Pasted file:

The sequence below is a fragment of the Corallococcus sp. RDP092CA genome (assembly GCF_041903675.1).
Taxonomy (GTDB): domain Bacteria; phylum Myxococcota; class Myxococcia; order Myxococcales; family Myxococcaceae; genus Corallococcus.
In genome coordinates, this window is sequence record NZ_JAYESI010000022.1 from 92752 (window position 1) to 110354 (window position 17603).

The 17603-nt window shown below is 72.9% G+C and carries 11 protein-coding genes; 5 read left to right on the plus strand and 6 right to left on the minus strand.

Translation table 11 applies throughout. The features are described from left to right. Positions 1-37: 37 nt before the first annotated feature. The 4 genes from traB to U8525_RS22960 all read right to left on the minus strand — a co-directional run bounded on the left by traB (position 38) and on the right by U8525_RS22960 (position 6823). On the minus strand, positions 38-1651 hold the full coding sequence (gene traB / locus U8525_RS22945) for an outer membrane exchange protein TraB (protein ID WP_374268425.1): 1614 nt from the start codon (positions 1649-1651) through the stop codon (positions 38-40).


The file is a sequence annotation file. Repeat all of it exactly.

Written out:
The sequence below is a fragment of the Corallococcus sp. RDP092CA genome (assembly GCF_041903675.1).
Taxonomy (GTDB): domain Bacteria; phylum Myxococcota; class Myxococcia; order Myxococcales; family Myxococcaceae; genus Corallococcus.
In genome coordinates, this window is sequence record NZ_JAYESI010000022.1 from 92752 (window position 1) to 110354 (window position 17603).

The 17603-nt window shown below is 72.9% G+C and carries 11 protein-coding genes; 5 read left to right on the plus strand and 6 right to left on the minus strand.

Translation table 11 applies throughout. The features are described from left to right. Positions 1-37: 37 nt before the first annotated feature. The 4 genes from traB to U8525_RS22960 all read right to left on the minus strand — a co-directional run bounded on the left by traB (position 38) and on the right by U8525_RS22960 (position 6823). On the minus strand, positions 38-1651 hold the full coding sequence (gene traB / locus U8525_RS22945) for an outer membrane exchange protein TraB (protein ID WP_374268425.1): 1614 nt from the start codon (positions 1649-1651) through the stop codon (positions 38-40).